Russia convicts art experts over exhibition

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A Russian court on Monday convicted the organisers of a provocative 2007 art exhibition of inciting hatred, fining them up to 6,500 dollars in a case fiercely criticised by rights activists.

Art expert Andrei Yerofeyev and former museum director Yury Samodurov were fined respectively 200,000 rubles (6,483 dollars) and 150,000 rubles (4,862 dollars) but escaped jail sentences.

The prosecution had called for the men to serve three years in jail over the "Forbidden Art" exhibition at Moscow's Andrei Sakharov Museum aimed at exploring the limits of freedom of expression.

The two men "committed actions aimed at inciting hatred", judge Svetlana Alexandrova said in the verdict at the Tagansky district court.

The exhibition insulted the feelings of religious believers and was motivated by a "criminal intent" on the part of the accused men, the judge said.

"These shameful verdicts are yet another blow to freedom of expression in Russia. Such judgements have no place in a state supposedly ruled by law," Nicola Duckworth of Amnesty International said in a statement.

The exhibits included a print of Jesus with the head of Mickey Mouse and a spoof ad for Coca-Cola with the slogan "This is my Blood", which visitors had to view through peepholes.

But Yerofeyev expressed his relief at escaping a jail term.

"It is primarily a compromise verdict which, thank God, does not put me in jail," Yerofeyev told AFP outside the court. "The decision surely comes from the government or the prime minister, I am absolutely sure of it."

The men were charged in 2008 after an ultra-nationalist Orthodox group, the Council of the People, complained the exhibition insulted religious believers.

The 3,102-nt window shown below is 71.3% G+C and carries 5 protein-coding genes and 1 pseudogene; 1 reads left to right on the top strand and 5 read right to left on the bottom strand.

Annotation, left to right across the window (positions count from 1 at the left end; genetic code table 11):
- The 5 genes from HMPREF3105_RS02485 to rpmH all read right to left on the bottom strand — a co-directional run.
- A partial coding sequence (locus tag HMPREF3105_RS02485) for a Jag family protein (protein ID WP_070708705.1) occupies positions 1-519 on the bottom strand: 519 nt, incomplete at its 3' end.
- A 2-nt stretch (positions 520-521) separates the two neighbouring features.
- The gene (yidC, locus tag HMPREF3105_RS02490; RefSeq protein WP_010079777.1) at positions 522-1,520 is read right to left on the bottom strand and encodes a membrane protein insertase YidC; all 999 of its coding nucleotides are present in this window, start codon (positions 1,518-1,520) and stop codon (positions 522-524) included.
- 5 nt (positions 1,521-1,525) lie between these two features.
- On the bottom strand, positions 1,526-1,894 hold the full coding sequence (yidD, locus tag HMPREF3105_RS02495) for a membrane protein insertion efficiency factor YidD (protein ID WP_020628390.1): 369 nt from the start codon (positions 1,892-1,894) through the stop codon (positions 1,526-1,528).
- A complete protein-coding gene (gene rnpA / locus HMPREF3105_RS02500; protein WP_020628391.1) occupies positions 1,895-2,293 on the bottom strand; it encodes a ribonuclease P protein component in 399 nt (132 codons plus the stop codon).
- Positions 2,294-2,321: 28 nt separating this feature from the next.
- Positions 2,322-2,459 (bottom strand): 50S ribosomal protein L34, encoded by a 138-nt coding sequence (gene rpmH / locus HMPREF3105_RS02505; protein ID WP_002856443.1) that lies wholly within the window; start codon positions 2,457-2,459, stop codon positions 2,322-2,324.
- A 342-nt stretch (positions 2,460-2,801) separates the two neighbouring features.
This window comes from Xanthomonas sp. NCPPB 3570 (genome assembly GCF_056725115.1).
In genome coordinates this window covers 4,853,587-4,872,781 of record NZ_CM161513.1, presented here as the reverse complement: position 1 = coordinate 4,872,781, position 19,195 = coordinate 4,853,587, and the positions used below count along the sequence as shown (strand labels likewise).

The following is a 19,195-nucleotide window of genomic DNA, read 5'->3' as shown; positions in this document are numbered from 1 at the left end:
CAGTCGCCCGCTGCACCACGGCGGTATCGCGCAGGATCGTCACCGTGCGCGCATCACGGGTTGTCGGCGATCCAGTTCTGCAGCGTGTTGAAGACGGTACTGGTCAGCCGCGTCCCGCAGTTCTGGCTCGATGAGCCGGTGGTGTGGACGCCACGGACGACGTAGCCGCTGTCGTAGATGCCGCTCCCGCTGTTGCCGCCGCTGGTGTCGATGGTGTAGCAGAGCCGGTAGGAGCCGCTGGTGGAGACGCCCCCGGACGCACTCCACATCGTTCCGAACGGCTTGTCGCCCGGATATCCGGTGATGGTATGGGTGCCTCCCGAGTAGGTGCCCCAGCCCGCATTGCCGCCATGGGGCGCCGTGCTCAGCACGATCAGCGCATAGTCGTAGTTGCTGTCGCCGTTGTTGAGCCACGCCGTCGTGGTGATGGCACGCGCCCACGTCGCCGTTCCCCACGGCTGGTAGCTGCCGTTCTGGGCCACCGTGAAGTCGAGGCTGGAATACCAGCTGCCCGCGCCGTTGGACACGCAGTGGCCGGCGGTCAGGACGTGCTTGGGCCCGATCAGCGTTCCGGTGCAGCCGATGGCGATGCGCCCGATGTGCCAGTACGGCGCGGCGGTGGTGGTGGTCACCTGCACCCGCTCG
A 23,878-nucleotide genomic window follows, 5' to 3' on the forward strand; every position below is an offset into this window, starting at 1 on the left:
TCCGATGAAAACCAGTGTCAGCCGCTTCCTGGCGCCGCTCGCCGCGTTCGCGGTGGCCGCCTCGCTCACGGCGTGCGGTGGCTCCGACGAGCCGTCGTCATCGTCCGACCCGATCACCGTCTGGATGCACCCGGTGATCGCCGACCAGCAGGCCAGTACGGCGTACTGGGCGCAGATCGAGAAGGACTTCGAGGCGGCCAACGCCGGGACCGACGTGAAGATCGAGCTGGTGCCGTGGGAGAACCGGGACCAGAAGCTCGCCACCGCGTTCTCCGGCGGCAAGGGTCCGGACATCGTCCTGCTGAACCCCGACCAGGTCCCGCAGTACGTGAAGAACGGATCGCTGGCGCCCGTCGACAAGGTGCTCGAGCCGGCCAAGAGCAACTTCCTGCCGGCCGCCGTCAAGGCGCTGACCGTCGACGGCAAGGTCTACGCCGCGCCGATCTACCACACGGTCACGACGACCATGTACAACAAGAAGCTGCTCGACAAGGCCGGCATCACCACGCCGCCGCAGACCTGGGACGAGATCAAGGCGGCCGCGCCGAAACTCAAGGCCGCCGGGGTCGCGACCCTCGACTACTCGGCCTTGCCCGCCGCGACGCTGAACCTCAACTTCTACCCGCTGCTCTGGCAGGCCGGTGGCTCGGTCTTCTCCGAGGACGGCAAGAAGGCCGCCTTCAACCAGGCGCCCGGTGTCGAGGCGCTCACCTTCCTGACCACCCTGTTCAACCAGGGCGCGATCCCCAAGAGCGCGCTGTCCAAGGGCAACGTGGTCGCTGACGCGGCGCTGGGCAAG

A spokesman for the Council of the People called the fines too mild a punishment. "It's too weak a sentence," said Oleg Kassin. "The punishment should have been harsher."

Dozens of his supporters, many elderly women, held icons outside the packed courtroom and shouted "Shame!" after the sentence was announced.

A senior monk in the Russian Orthodox Church, Archimandrite Tikhon, praised the verdict.

"Offending religious and national feelings is unacceptable and it's important that the court handed down a sentence condemning such acts," he told the Interfax news agency.

In surreal scenes, anarchic art group Voina (War) expressed its support for Samodurov and Yerofeyev by releasing thousands of giant cockroaches in the court building, news agencies reported.

Prominent Moscow gallery owner Marat Guelman called the guilty verdict "unexpected" since it followed criticism of the trial by the culture minister and even a spokesman for the Russian Orthodox Church.

"I thought this was a signal that reason would prevail and they would be acquitted," Guelman told AFP.

"This is a very difficult day today. The people who initiated this simply do not realise how terrible the consequences will be."

Last week 13 renowned Russian artists, including Soviet-era dissidents, published an open letter to President Dmitry Medvedev, saying "a guilty verdict ... would be a sentence for the whole of Russian contemporary art."

The support from some of Russian art's biggest names came after Culture Minister Alexander Avdeyev spoke up for the defendants last month, saying they did not "cross the red line of the law."

Yerofoyev, who headed the contemporary art department at the Tretyakov Gallery, organised the exhibition at Andrei Sakharov Museum, where Samodurov was director. Both men have since been dismissed from their posts.

Samodurov was fined in 2005 on the same charges of inciting religious hatred after organising another exhibition called "Warning, Religion!"

© 2010 AFP

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